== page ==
Marie McInerney: Given the difficulty of not wanting to reject good intentions while relying on carers, what’s your advice to carers on how not to become hostage-takers?

Julie Morgan: I think the critical skill of the carer is the capacity to listen, to deeply listen, and to allow the person to be themselves. Even when they’re sick, they’re still themselves, they don’t stop being themselves. For example, I don’t stop being a carer too. Even when I’m sick I still need to care, so let me care for other people in the way that I need to care for them.

Marie McInerney: You talked about often health practitioners see patterns, not patients – how does that manifest?

Julie Morgan: So many times I’ve reported symptoms to doctors and they have said ‘no, that doesn’t actually happen with your illness’, but I am still experiencing the symptoms! They want you to believe that all patients are different, and every hospital talks about patient-centred care, but really what they’re looking for are patterns of the disease, and not the person, so with every best intention, they can still very easily dismiss what you’re saying to them.

Robyn Horner: We are two people who are highly educated and have the confidence to engage with doctors, as professionals. I obviously have a lot of respect for what doctors know, and you’re in their hands, but our life experiences mean we can ask questions and raise issues. We often wonder, when we go into the Peter Mac, about what it’s like for others there, can they ask the same questions we do? If the doctor says a symptom can’t happen, do they just have to accept that?

I felt I was being a bit demanding this week when I rang the hospital about Julie’s medication, saying this isn’t right, this isn’t working, can you reassess? We ended up being treated very well. But if I hadn’t had the confidence to ask, what might have happened?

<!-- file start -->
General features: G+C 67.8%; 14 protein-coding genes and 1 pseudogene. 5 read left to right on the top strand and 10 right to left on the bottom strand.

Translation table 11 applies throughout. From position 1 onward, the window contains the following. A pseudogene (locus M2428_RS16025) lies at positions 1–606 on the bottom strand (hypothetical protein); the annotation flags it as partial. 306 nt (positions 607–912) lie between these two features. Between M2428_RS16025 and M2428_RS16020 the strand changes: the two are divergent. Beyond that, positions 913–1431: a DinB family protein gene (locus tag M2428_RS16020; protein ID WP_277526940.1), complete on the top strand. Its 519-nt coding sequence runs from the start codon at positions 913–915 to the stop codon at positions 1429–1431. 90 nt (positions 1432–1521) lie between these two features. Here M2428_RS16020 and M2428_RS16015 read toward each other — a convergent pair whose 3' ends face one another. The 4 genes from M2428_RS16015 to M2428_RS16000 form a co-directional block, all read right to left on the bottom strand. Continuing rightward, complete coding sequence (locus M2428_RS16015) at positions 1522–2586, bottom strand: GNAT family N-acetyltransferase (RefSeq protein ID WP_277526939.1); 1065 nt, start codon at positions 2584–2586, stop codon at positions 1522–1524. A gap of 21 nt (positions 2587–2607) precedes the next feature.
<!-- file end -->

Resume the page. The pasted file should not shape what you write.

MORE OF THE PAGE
Marie McInerney: Around 70 per cent of Australians say they want to die at home (although less than 15 per cent do). But Julie, you’ve said you don’t want to. What’s your preferred place and why?

Julie Morgan: I don’t want to die at home because I don’t want to put pressure on family and friends to look after me when the professionals can do that. If I can stay at home for as long as I can, that would be great – it means I can keep my little dog Timmy beside me, and that’s really important. But I’m quite happy to die in a palliative care facility. I know there’s a push for us to die at home and I can see that would work for some people, but it’s not something I would choose for myself or my family and friends. I would rather my family and friends had energy to focus on loving me, talking with me and stroking my arm, rather than toileting and bathing me.

Cath wanted to die at home and we made as many arrangements as we could for that to happen. In the end that didn’t work out. We would often sit up at night because she found it hard to breathe lying down and one morning, after a very long night, she lost consciousness. When the ambulance came, the choice was made to send her to the local palliative care facility. My hope was that it was just to get things recalibrated and she’d be able to come home but in fact, three days later, she died there.

I think in the end it was probably the best decision, because she was from a large family…. Just managing (her care) with a house full of people would have been very hard. The palliative care facility was very good: they cleared a big room for us, her sister was able to stay over at night, and I think in the end it was a beautiful death. It wasn’t where she wanted it to be but it was probably how she wanted it to be: in the sense that all her family were there.

We were all there, able to stroke her arm, able to make jokes even though she couldn’t respond. I’d tell her who was phoning and texting … .she was surrounded by as much love as she could have been. A couple of us kept talking to her. I think hearing is one of the last things to go and I wanted her to keep hearing she was not alone, that she was not in the dark, that she was deeply loved.

After Cath died, no one rushed us out of the room; we were able to sit with her for a long time. The Pastoral Care people came around with a drinks trolley, and we all shared Cath’s favourite drink, which was a gin and tonic. I’d like to think my family and friends could have a gin and tonic with me as I go.

IMG_0826-1
Julie Morgan, with her friend Cath (L)

Bookmark this link to follow Marie McInerney’s coverage of the conference.